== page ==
Your housecat may be a much smaller and potentially lazier version of the lions that roam the Savanna, but they still have an obvious feature in common: razor-sharp claws. Not only do these retractable body parts naturally grow to piercing tips, your cat likely shreds and scratches to remove dull cuticle layers to make them even sharper. While this is a perfectly natural behavior to their feline brain, it’s the source of a great deal of human exasperation as couches, rugs, walls, and doorframes become shredded over time. Even with appropriate scratching posts and climbing trees at their disposal, some cats will continue to habitually scratch their environment. This is typically when the question of “should we declaw our cat?” arises.
No Claws, No Scratching
The declawing procedure can be performed at a vet’s office or through a trusted pet grooming provider like Wags and Whiskers. The process involves using anesthesia on the cat and performing a surgical procedure that removes the entire claw and joint: in other words, if they try to engage their retractable claws, nothing will emerge. This is not a choice that should be made lightly, and it’s generally considered a more extreme solution to uncontrolled scratching. Before opting for this method, cat parents should attempt alternate methods like behavioral training, adding more stimulating enrichment to the cat’s environment, and scent-based soothing tactics, such as synthetic feline hormone diffusers. If these tried-and-true methods fail to curb a cat’s frequent scratching and clawing, it may be time to discuss a declaw procedure.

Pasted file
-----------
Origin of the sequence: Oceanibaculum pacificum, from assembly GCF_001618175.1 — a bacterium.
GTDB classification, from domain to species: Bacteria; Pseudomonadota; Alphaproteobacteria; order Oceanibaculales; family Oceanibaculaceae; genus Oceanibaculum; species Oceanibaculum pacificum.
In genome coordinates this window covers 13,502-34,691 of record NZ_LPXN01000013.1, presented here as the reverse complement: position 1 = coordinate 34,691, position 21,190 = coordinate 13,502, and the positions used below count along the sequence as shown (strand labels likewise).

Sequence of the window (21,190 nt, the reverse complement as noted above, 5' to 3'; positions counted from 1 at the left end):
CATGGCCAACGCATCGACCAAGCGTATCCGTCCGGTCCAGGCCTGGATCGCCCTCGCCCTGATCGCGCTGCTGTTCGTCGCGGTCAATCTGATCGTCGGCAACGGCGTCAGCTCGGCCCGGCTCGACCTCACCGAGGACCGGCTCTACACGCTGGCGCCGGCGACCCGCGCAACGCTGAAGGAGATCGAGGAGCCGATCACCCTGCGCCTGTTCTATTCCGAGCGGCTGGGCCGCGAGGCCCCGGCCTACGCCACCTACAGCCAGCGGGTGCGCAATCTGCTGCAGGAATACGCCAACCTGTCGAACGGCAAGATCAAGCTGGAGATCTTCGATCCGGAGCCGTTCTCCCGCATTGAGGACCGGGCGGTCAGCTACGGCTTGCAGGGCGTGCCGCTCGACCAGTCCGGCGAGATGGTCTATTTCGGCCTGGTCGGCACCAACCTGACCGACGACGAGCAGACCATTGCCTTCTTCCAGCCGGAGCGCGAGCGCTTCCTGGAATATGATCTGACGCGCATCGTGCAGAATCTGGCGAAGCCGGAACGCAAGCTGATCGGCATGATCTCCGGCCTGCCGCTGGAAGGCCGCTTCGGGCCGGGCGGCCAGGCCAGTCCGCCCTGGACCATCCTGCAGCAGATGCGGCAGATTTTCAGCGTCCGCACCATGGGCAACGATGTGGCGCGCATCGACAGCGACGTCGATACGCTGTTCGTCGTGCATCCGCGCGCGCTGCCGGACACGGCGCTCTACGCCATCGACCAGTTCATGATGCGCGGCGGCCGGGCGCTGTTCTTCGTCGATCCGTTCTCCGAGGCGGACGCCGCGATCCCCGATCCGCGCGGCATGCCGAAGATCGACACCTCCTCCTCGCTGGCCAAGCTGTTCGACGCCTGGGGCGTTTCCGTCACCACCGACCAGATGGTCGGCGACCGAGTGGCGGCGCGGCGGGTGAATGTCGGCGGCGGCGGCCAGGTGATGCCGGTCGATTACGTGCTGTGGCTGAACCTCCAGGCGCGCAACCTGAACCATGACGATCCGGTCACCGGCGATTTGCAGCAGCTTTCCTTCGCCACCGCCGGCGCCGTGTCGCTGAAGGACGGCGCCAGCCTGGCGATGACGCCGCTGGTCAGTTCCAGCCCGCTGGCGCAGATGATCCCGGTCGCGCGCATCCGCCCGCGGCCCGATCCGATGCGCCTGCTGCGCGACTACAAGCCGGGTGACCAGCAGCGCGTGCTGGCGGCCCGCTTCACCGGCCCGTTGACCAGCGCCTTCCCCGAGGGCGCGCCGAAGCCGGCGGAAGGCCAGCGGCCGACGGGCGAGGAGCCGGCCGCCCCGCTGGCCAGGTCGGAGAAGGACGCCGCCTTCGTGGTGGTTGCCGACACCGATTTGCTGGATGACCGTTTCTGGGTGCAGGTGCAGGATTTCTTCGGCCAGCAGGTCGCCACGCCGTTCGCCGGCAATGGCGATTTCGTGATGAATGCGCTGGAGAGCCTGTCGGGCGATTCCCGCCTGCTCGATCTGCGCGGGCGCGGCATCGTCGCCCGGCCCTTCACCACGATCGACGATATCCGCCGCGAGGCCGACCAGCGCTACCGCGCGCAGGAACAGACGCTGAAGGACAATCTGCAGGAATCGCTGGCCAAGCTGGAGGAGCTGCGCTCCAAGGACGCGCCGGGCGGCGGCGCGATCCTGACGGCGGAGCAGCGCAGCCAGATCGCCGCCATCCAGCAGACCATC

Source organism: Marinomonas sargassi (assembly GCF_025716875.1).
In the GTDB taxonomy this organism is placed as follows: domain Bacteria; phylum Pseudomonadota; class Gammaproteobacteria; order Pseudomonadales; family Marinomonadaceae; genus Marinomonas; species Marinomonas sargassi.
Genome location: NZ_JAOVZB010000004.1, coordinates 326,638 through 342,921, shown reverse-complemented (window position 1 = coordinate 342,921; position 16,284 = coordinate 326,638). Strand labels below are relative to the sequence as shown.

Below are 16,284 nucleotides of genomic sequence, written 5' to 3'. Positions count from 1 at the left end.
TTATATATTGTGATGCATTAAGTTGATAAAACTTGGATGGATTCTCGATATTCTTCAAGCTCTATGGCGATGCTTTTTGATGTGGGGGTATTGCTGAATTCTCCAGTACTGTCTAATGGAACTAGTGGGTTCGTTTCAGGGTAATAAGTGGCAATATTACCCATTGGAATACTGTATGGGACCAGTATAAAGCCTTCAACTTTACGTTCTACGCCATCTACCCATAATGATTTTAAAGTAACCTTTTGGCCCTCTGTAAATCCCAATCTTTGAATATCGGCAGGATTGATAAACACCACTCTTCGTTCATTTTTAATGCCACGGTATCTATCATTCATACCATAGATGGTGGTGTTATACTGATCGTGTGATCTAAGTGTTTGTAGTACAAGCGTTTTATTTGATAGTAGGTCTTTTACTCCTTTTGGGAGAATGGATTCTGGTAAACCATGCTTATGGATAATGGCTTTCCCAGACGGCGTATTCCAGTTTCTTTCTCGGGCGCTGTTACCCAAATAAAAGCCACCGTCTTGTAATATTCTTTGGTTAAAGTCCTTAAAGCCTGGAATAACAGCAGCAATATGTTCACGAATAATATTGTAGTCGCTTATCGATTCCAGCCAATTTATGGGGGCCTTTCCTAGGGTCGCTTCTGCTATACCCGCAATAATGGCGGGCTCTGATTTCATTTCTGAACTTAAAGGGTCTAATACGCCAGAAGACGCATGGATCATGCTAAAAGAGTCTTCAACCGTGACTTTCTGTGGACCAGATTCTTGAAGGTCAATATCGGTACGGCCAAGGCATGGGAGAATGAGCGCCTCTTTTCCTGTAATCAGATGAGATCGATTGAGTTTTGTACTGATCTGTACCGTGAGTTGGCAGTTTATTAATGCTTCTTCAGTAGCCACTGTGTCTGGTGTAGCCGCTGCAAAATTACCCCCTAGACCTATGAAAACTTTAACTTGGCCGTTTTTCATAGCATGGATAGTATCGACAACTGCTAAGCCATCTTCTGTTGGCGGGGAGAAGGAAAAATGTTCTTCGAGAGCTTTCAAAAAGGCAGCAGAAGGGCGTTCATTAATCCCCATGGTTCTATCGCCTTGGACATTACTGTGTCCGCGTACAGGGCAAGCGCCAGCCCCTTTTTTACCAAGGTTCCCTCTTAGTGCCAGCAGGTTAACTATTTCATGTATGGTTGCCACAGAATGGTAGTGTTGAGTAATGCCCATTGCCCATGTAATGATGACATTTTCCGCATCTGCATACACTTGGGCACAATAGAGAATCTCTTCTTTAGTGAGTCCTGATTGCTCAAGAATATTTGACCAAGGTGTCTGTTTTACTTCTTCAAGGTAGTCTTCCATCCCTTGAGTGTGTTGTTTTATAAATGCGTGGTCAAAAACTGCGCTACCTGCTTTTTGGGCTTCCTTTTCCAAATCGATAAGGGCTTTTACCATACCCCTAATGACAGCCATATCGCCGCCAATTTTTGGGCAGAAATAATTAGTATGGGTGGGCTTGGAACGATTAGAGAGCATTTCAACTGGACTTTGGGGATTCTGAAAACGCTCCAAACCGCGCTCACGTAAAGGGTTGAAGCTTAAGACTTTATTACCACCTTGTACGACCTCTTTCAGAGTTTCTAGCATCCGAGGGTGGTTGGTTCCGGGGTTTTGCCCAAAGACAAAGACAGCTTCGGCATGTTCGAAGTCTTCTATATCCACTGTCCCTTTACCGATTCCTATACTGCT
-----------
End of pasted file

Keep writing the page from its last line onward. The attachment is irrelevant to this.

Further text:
Potential Declawing Complications
When performing the procedure, a licensed pet salon like Wags and Whiskers generally only removes the front paw claws. Back paws are usually left intact for grip, defense, and overall pet health. While declawing will eliminate the need to trim or file a cat’s front-paw claws, they’ll still need the same care on their back paws throughout their life. Just like occasional brushing, nail trimming – whether it’s front, back, or both – is an important part of pet maintenance for feline happiness.
After declawing has been performed, a cat will likely experience pain and tenderness while walking on their paws, even through the assistance of pain medication. While this pain will eventually fade, it still has a tendency to make a cat more litter-averse: with tender feet, they won’t exactly be eager to walk on a series of small pebbles to eliminate! Litter use can cause another issue, as well: potential infection. If your cat has any open wounds or “pockets” in their claw sockets, you’ll need to monitor them closely as they heal to make sure no dirty litter infects them.
If you’ve been considering having your cat declawed by experts in or near your Arizona home, it’s time to take action. Trust a local business that’s ready to provide you with the very best care and concern for your beloved pet: Wags and Whiskers is ready to answer your questions and guide you through the process. Remember: you have nothing to lose but the back, sides, and arms of that nice new sofa!